Broadband over Power Lines does not work. The frequencies of the RF carriers necessary for sufficient bandwidth will not propagate over power lines. The necessary adaptations to power-line infra-structure are much more expensive than laying fiber to the user.

  • Ken Klein

    In response to the “Why should metro areas subsidize rural areas”.

    To the healthcare example comment: Not all people in rural areas were against healthcare.

    The rural areas provide the metro areas with Food. The same argument would seem insane if the rural areas said why should we grow food for metro areas.

  • Alexandra

    I live in Staunton, VA and pay $20/mo for 1 Mbps Verizon service. This is great. My husband, on the other hand, has a house very near the CITY of Pittsburgh, PA and cannot get affordable internet. Comcast is what it is and Verizon only offers Fios in his neighborhood. They will not give him regular DSL. He does not want to pay Fios prices! We need more competition, even in the city.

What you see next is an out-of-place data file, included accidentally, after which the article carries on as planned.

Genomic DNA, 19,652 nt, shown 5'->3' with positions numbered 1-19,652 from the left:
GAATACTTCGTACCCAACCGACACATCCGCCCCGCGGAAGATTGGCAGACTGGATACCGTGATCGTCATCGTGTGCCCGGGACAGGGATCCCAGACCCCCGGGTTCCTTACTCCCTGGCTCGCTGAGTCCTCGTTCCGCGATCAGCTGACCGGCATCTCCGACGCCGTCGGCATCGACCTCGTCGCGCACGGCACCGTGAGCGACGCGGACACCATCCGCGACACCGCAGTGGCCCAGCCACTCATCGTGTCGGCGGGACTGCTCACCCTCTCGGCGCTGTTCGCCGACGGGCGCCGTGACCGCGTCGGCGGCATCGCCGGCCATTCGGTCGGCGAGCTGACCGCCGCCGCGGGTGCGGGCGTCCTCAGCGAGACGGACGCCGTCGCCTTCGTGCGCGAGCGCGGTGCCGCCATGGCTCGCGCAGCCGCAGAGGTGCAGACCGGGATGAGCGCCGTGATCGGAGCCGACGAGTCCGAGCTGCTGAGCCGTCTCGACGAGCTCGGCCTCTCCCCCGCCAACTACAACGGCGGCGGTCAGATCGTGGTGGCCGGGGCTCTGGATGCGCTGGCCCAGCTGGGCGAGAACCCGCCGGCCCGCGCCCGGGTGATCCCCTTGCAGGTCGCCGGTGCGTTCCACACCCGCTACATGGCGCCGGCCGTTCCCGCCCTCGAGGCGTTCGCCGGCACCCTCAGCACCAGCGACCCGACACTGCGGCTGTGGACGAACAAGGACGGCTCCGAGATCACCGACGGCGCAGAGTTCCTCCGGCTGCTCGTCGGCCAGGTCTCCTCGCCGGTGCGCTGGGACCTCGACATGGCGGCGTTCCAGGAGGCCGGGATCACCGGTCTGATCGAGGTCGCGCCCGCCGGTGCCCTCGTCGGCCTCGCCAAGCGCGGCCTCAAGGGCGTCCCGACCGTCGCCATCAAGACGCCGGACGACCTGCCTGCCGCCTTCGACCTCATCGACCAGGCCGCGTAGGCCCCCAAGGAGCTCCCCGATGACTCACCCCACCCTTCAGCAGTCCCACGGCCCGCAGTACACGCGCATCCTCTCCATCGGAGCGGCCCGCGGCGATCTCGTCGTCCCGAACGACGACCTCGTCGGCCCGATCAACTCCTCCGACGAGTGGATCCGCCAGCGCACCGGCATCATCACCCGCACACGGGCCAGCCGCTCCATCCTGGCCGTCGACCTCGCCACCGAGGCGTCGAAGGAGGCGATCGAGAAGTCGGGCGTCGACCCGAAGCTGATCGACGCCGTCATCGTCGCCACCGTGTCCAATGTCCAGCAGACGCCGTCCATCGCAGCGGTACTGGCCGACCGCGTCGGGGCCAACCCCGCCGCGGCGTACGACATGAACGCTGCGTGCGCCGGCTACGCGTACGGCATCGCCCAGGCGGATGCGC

• Gary

    I don’t understand the attitude that urban taxpayers should not subsidize rural areas. I would think as we are all Americans that we should help our fellow Americans.

    Carried to the extreme, just to make the point. Should everybody only pay for the half of the highway just bordering their land? …and if you can’t afford much…then don’t plow it, or pave it…

    It’s called the UNITED States, not I have mine, go get your own States. If rural areas decide to adopt this “I have my stuff, you go get your own” philosophy, get ready to grow your own food, power your own home, etc.

  • Clyde Jenne

    I live in rural Vt and my phone provider Vermont telephone provides DSL service at the same price or less than others in Vt. We have coverage all over my exchange due to inovation on the providers part. I’m sure they are not losing money. Other companys here charge higher rates for higher speed. If one company can have one rate why not all.